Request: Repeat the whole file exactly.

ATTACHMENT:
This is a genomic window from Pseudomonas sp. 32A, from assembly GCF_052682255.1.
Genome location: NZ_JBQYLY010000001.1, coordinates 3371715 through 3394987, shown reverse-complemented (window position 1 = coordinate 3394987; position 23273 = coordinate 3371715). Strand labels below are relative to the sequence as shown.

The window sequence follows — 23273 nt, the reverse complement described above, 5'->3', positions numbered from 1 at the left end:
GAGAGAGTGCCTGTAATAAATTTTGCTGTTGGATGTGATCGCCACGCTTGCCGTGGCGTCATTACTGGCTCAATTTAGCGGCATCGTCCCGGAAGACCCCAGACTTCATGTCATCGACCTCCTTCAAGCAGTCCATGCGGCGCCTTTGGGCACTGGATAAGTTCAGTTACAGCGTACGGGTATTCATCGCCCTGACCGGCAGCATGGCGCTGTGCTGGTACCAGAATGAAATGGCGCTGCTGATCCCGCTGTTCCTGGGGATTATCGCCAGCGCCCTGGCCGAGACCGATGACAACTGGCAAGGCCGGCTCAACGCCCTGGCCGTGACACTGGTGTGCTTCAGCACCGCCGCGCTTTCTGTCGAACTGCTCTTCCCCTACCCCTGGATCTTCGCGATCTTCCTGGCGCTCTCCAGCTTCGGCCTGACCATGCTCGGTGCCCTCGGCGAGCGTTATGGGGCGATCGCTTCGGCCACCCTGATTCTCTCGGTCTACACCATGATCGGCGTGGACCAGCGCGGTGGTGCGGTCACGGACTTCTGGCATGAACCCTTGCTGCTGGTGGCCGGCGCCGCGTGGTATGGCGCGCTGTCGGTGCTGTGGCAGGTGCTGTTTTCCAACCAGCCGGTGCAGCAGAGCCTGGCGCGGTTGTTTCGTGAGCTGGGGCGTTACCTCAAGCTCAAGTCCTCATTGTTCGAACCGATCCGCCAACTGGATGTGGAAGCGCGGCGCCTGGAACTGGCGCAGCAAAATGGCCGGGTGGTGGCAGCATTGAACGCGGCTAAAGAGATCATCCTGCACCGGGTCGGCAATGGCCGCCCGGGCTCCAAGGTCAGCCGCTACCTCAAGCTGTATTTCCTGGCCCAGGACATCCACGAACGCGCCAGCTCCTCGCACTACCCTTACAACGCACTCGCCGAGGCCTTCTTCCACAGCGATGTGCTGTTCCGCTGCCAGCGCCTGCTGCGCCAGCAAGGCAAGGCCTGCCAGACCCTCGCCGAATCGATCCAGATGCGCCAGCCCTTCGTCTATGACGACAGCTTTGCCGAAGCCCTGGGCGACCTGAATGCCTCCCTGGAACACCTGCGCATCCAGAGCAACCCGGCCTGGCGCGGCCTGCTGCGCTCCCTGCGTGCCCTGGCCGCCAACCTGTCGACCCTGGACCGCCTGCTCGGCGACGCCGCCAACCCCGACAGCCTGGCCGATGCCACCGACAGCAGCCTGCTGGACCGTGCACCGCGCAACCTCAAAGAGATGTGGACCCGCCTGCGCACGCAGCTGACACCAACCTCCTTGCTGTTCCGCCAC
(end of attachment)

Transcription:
This is a genomic window from Pseudomonas sp. 32A, from assembly GCF_052682255.1.
Genome location: NZ_JBQYLY010000001.1, coordinates 3371715 through 3394987, shown reverse-complemented (window position 1 = coordinate 3394987; position 23273 = coordinate 3371715). Strand labels below are relative to the sequence as shown.

The window sequence follows — 23273 nt, the reverse complement described above, 5'->3', positions numbered from 1 at the left end:
GAGAGAGTGCCTGTAATAAATTTTGCTGTTGGATGTGATCGCCACGCTTGCCGTGGCGTCATTACTGGCTCAATTTAGCGGCATCGTCCCGGAAGACCCCAGACTTCATGTCATCGACCTCCTTCAAGCAGTCCATGCGGCGCCTTTGGGCACTGGATAAGTTCAGTTACAGCGTACGGGTATTCATCGCCCTGACCGGCAGCATGGCGCTGTGCTGGTACCAGAATGAAATGGCGCTGCTGATCCCGCTGTTCCTGGGGATTATCGCCAGCGCCCTGGCCGAGACCGATGACAACTGGCAAGGCCGGCTCAACGCCCTGGCCGTGACACTGGTGTGCTTCAGCACCGCCGCGCTTTCTGTCGAACTGCTCTTCCCCTACCCCTGGATCTTCGCGATCTTCCTGGCGCTCTCCAGCTTCGGCCTGACCATGCTCGGTGCCCTCGGCGAGCGTTATGGGGCGATCGCTTCGGCCACCCTGATTCTCTCGGTCTACACCATGATCGGCGTGGACCAGCGCGGTGGTGCGGTCACGGACTTCTGGCATGAACCCTTGCTGCTGGTGGCCGGCGCCGCGTGGTATGGCGCGCTGTCGGTGCTGTGGCAGGTGCTGTTTTCCAACCAGCCGGTGCAGCAGAGCCTGGCGCGGTTGTTTCGTGAGCTGGGGCGTTACCTCAAGCTCAAGTCCTCATTGTTCGAACCGATCCGCCAACTGGATGTGGAAGCGCGGCGCCTGGAACTGGCGCAGCAAAATGGCCGGGTGGTGGCAGCATTGAACGCGGCTAAAGAGATCATCCTGCACCGGGTCGGCAATGGCCGCCCGGGCTCCAAGGTCAGCCGCTACCTCAAGCTGTATTTCCTGGCCCAGGACATCCACGAACGCGCCAGCTCCTCGCACTACCCTTACAACGCACTCGCCGAGGCCTTCTTCCACAGCGATGTGCTGTTCCGCTGCCAGCGCCTGCTGCGCCAGCAAGGCAAGGCCTGCCAGACCCTCGCCGAATCGATCCAGATGCGCCAGCCCTTCGTCTATGACGACAGCTTTGCCGAAGCCCTGGGCGACCTGAATGCCTCCCTGGAACACCTGCGCATCCAGAGCAACCCGGCCTGGCGCGGCCTGCTGCGCTCCCTGCGTGCCCTGGCCGCCAACCTGTCGACCCTGGACCGCCTGCTCGGCGACGCCGCCAACCCCGACAGCCTGGCCGATGCCACCGACAGCAGCCTGCTGGACCGTGCACCGCGCAACCTCAAAGAGATGTGGACCCGCCTGCGCACGCAGCTGACACCAACCTCCTTGCTGTTCCGCCAC